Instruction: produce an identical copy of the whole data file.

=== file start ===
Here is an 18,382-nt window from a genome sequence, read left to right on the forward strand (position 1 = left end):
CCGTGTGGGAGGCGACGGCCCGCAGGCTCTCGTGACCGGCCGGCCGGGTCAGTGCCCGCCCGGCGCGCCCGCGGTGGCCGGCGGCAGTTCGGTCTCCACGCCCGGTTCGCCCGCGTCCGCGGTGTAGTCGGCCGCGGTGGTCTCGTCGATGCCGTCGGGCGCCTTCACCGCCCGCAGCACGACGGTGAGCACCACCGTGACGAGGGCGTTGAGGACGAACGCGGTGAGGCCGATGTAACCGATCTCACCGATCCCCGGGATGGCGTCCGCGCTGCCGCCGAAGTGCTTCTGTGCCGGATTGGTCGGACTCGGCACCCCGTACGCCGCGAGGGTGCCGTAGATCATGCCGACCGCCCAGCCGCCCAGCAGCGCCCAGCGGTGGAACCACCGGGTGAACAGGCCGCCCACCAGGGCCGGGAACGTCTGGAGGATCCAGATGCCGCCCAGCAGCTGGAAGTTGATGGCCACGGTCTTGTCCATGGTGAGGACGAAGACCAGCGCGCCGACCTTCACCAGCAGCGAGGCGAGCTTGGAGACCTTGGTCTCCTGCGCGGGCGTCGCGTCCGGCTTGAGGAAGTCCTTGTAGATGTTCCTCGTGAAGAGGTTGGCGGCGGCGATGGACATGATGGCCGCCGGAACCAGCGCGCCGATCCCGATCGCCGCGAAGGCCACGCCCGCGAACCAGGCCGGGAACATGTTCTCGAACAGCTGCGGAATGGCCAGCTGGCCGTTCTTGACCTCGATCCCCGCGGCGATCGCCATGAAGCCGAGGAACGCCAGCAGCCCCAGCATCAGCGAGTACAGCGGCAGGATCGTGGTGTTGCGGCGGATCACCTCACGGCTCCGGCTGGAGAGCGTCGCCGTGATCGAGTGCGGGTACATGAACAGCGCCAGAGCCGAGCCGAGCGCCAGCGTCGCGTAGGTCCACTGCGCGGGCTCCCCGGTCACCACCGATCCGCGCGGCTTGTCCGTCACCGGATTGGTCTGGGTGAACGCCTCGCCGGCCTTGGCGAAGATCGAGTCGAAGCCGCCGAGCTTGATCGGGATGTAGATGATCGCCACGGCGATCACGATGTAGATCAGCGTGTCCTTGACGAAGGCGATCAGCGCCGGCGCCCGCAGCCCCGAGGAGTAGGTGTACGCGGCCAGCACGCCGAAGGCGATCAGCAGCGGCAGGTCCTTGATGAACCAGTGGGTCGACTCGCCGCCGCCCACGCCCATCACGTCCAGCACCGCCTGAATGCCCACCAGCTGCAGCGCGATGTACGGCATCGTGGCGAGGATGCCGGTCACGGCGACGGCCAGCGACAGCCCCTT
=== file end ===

Here is an 18,382-nt window from a genome sequence, read left to right on the forward strand (position 1 = left end):
CCGTGTGGGAGGCGACGGCCCGCAGGCTCTCGTGACCGGCCGGCCGGGTCAGTGCCCGCCCGGCGCGCCCGCGGTGGCCGGCGGCAGTTCGGTCTCCACGCCCGGTTCGCCCGCGTCCGCGGTGTAGTCGGCCGCGGTGGTCTCGTCGATGCCGTCGGGCGCCTTCACCGCCCGCAGCACGACGGTGAGCACCACCGTGACGAGGGCGTTGAGGACGAACGCGGTGAGGCCGATGTAACCGATCTCACCGATCCCCGGGATGGCGTCCGCGCTGCCGCCGAAGTGCTTCTGTGCCGGATTGGTCGGACTCGGCACCCCGTACGCCGCGAGGGTGCCGTAGATCATGCCGACCGCCCAGCCGCCCAGCAGCGCCCAGCGGTGGAACCACCGGGTGAACAGGCCGCCCACCAGGGCCGGGAACGTCTGGAGGATCCAGATGCCGCCCAGCAGCTGGAAGTTGATGGCCACGGTCTTGTCCATGGTGAGGACGAAGACCAGCGCGCCGACCTTCACCAGCAGCGAGGCGAGCTTGGAGACCTTGGTCTCCTGCGCGGGCGTCGCGTCCGGCTTGAGGAAGTCCTTGTAGATGTTCCTCGTGAAGAGGTTGGCGGCGGCGATGGACATGATGGCCGCCGGAACCAGCGCGCCGATCCCGATCGCCGCGAAGGCCACGCCCGCGAACCAGGCCGGGAACATGTTCTCGAACAGCTGCGGAATGGCCAGCTGGCCGTTCTTGACCTCGATCCCCGCGGCGATCGCCATGAAGCCGAGGAACGCCAGCAGCCCCAGCATCAGCGAGTACAGCGGCAGGATCGTGGTGTTGCGGCGGATCACCTCACGGCTCCGGCTGGAGAGCGTCGCCGTGATCGAGTGCGGGTACATGAACAGCGCCAGAGCCGAGCCGAGCGCCAGCGTCGCGTAGGTCCACTGCGCGGGCTCCCCGGTCACCACCGATCCGCGCGGCTTGTCCGTCACCGGATTGGTCTGGGTGAACGCCTCGCCGGCCTTGGCGAAGATCGAGTCGAAGCCGCCGAGCTTGATCGGGATGTAGATGATCGCCACGGCGATCACGATGTAGATCAGCGTGTCCTTGACGAAGGCGATCAGCGCCGGCGCCCGCAGCCCCGAGGAGTAGGTGTACGCGGCCAGCACGCCGAAGGCGATCAGCAGCGGCAGGTCCTTGATGAACCAGTGGGTCGACTCGCCGCCGCCCACGCCCATCACGTCCAGCACCGCCTGAATGCCCACCAGCTGCAGCGCGATGTACGGCATCGTGGCGAGGATGCCGGTCACGGCGACGGCCAGCGACAGCCCCTT